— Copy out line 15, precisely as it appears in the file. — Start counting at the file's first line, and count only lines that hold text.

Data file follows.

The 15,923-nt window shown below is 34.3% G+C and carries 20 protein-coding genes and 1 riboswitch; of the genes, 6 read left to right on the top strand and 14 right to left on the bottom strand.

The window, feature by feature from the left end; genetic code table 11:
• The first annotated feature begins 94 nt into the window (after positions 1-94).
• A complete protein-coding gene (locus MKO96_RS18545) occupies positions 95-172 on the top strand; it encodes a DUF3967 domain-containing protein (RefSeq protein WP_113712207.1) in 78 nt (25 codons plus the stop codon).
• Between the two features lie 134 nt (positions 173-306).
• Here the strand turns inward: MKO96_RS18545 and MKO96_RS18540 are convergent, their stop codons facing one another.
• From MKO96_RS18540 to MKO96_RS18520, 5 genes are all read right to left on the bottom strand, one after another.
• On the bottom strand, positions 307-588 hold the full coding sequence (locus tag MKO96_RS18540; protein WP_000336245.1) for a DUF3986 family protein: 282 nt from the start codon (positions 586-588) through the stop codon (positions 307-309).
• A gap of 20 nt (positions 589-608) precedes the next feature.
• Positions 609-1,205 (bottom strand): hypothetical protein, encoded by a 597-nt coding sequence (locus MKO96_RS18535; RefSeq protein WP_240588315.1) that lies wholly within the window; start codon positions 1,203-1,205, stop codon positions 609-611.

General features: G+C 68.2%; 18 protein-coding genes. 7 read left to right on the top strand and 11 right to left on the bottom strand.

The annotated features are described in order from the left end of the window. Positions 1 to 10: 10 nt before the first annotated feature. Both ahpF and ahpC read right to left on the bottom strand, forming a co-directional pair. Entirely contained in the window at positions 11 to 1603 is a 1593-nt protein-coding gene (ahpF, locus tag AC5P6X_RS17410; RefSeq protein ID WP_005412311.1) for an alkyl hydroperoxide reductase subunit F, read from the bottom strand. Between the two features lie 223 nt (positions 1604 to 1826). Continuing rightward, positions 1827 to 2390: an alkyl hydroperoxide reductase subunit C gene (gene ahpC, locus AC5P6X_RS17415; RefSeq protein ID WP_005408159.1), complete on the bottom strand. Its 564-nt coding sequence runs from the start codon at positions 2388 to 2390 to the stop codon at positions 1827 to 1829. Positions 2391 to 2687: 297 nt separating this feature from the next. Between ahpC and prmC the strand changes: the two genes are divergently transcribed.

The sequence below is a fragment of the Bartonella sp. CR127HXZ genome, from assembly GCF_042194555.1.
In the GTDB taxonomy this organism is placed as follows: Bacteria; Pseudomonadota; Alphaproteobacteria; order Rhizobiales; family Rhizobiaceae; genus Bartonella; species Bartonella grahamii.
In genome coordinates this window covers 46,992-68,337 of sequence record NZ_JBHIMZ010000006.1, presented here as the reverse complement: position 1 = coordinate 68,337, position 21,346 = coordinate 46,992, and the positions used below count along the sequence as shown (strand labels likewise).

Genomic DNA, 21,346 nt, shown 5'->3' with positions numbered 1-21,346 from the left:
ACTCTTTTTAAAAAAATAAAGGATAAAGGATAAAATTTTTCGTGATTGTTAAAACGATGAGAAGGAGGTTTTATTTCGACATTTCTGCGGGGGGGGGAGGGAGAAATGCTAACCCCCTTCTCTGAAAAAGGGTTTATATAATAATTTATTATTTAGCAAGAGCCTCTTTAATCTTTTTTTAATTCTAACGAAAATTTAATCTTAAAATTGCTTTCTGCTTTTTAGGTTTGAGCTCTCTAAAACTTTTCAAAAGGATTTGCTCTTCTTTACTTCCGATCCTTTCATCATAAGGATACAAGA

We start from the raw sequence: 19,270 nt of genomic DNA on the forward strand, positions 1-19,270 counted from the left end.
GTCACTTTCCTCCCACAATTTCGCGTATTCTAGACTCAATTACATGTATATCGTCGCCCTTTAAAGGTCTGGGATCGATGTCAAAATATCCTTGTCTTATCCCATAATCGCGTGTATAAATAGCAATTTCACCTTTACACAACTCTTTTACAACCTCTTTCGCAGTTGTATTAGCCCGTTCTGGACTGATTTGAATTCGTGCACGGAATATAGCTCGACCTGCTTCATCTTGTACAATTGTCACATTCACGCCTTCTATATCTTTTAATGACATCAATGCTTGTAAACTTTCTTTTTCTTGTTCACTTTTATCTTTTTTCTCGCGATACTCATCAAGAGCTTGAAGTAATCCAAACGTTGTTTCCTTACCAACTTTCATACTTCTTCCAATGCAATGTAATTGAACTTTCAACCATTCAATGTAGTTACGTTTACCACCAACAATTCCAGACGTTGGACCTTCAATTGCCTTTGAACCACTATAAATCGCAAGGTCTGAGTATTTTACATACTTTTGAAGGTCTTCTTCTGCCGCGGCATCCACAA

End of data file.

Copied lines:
In genome coordinates this window covers 46,992-68,337 of sequence record NZ_JBHIMZ010000006.1, presented here as the reverse complement: position 1 = coordinate 68,337, position 21,346 = coordinate 46,992, and the positions used below count along the sequence as shown (strand labels likewise).